The common mistakes I’ve seen, is over-specializing the middle or lower layer, usually in response to the challenge posed with managing Configuration Data.
This surfaces when using too many DSC Script Resources (instead of custom DSC Resources), or having big monolithic configurations with lots of logic, and unhelpful parameters (i.e. passing the whole
From these layers, how can we compose Configurations in a flexible way, that can be self-documenting, flexible, with a reduced change domain (aka change scope)?
One Role, multiple Configurations
If we think about some kind of application running on a server, you can easily spot a layered stack. Well, I just described it, you have the ‘Server’ and the ‘Application’.
Now, we may want to run that application on two different types of server, so we’d have ServerType1 and ServerType2 both running an instance of Application.
That gives us 2 unique compositions:
Creating a unique DSC Composite Resource full of if statement to manage this could work, but it would be painful to use when you only want to change
ServerType2 are relatively similar, maybe only the configuration data changes (such as Disk Size, OS Version, NIC Configuration), and only one DSC Composite Resource is required for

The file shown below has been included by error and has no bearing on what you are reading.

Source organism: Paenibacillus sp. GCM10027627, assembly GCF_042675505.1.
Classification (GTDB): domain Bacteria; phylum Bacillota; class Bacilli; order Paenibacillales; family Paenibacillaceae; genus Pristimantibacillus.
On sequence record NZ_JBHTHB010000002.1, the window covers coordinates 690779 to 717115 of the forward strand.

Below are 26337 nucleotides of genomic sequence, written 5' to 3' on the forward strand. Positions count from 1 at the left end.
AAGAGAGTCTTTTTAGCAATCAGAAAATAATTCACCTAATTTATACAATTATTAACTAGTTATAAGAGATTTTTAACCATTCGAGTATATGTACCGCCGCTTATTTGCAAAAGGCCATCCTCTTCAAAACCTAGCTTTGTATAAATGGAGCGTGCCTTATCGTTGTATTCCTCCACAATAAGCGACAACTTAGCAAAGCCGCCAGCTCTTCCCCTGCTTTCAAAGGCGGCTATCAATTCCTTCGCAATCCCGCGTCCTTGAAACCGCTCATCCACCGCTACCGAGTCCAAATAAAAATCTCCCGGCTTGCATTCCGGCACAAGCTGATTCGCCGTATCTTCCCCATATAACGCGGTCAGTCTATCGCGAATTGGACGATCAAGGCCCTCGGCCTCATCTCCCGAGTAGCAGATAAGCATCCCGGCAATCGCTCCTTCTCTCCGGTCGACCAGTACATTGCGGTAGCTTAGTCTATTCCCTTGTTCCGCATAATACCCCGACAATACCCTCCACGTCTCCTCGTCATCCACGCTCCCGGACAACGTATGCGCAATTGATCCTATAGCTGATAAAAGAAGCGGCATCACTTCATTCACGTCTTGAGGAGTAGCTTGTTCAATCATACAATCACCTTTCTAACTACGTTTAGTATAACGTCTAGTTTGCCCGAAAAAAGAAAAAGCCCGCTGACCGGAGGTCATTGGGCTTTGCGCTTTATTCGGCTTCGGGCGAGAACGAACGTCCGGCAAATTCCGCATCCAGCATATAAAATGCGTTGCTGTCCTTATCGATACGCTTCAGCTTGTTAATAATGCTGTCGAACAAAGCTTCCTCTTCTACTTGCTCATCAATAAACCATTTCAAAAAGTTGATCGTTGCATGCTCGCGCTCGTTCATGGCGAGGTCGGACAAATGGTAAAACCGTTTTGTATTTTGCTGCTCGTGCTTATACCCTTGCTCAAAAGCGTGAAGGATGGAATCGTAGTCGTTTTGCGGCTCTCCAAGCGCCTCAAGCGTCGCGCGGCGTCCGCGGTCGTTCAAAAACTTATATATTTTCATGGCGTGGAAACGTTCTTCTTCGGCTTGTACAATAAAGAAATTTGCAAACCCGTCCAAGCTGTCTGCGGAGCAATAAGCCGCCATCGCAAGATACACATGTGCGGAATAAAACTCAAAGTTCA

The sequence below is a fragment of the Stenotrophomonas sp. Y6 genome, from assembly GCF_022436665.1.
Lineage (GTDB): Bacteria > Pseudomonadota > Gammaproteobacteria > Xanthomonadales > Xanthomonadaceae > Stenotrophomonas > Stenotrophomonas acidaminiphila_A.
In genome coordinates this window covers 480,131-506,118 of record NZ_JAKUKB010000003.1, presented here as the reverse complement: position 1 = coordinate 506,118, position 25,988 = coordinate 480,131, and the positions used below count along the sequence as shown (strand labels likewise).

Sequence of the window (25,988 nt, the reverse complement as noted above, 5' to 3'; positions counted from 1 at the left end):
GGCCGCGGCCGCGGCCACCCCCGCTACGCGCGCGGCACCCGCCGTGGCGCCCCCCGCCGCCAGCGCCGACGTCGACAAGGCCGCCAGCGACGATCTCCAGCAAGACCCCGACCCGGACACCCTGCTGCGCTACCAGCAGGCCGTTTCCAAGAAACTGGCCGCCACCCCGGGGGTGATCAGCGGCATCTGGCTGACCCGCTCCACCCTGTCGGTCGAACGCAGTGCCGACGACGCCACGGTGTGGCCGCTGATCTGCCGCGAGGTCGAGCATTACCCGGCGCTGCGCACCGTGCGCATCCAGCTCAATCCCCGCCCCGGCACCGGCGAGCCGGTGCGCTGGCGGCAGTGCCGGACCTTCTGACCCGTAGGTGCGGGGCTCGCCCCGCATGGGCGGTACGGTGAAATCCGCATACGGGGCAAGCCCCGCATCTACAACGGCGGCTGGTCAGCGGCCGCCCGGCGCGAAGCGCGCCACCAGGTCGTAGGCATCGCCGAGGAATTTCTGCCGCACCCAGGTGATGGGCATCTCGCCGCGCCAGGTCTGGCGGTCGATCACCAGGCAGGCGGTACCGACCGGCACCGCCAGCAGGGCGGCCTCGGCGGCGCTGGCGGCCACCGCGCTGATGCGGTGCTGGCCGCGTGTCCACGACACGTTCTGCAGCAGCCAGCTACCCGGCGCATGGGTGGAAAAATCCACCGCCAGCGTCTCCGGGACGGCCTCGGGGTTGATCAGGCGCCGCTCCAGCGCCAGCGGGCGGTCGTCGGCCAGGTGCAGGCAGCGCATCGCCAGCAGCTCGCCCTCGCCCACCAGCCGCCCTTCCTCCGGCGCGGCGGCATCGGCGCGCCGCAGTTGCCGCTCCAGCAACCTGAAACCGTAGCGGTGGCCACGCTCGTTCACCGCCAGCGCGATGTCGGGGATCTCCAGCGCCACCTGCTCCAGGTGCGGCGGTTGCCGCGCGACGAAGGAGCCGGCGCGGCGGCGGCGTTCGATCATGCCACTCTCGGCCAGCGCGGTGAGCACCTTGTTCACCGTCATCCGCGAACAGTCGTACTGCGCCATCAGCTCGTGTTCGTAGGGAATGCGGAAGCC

ServerType, on top of the
Application DSC Composite Resource.
One way we could interpret the
ServerType1_application composition could be:
In Puppet’s Role and Profiles model, that’s a Role definition, including two profiles. For DSC I’d call it the Roles and Configurations model.
We can now imagine that we associate several
Nodes with this role, and we can start raising cattles! The nodes kinda ‘instantiate’ the Roles.
Assuming a Configuration Data structure like the one below, we have simple Nodes implementing Unique roles, composed of re-usable Configurations but with Data specific to the role.
The Configurations (DSC Composite Resources) would be re-usable, and probably live in different PowerShell modules (maybe one for the Platform and one for the Application or Product).
Some Data would be duplicated here (i.e. the Application Data for each Role), but that’s a subject for another time (Datum).
Now the question is how do we make the magic happen between this Configuration Data, and the Configurations?
Splatting things together
I’ve blogged about Pseudo-Splatting DSC resources, and this is the same principle. DSC Composite Resources behave in a similar way as DSC Resources when compiling MOFs, so we can splat the Parameters defined in our Roles to the respective Resource:
The powershell pseudo code equivalent would be:
Should we define the function to ‘splat’ the DSC Composite Resouce like so (available in Datum):
The actual DSC code would look like this:
As you’ve seen this is an approach to managing DSC Configuration, that has been proved and tested with other Configuration Management platforms. Chef, Puppet, Ansible all have implemented similar patterns.
This is also what I use for my DscInfraSample project, check it out (I know it needs some love… I’ll get there)!